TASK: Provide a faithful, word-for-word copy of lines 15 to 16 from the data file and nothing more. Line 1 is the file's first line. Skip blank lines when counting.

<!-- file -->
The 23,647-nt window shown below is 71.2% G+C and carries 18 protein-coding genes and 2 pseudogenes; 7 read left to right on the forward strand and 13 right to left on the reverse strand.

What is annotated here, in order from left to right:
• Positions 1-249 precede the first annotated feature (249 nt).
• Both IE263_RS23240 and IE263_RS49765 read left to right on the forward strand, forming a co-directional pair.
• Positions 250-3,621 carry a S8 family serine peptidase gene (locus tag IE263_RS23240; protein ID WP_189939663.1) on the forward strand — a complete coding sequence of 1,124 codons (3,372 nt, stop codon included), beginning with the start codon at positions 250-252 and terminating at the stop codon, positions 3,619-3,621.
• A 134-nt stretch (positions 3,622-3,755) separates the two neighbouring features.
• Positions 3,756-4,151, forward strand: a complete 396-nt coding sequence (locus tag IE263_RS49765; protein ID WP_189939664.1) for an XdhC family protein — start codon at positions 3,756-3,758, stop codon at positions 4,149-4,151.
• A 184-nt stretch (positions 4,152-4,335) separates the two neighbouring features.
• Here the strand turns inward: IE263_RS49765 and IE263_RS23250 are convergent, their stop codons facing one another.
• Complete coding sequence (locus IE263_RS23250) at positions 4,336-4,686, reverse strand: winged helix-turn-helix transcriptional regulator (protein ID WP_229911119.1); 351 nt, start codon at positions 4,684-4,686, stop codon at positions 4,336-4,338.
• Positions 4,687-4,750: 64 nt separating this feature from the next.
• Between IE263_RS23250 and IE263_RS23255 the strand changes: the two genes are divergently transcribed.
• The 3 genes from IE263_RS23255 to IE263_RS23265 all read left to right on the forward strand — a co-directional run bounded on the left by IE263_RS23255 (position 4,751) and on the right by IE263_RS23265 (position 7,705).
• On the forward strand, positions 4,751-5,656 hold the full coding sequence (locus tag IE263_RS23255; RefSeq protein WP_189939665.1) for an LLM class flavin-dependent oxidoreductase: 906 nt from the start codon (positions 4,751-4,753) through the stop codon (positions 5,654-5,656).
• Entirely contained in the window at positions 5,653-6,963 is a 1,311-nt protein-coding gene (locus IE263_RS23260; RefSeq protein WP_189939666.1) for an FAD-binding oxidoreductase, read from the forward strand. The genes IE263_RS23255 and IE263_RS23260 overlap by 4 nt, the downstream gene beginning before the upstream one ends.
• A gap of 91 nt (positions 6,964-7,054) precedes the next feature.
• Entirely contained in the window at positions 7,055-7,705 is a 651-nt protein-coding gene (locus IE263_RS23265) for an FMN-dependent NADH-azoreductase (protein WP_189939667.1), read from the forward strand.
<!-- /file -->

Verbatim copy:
• Entirely contained in the window at positions 5,653-6,963 is a 1,311-nt protein-coding gene (locus IE263_RS23260; RefSeq protein WP_189939666.1) for an FAD-binding oxidoreductase, read from the forward strand. The genes IE263_RS23255 and IE263_RS23260 overlap by 4 nt, the downstream gene beginning before the upstream one ends.
• A gap of 91 nt (positions 6,964-7,054) precedes the next feature.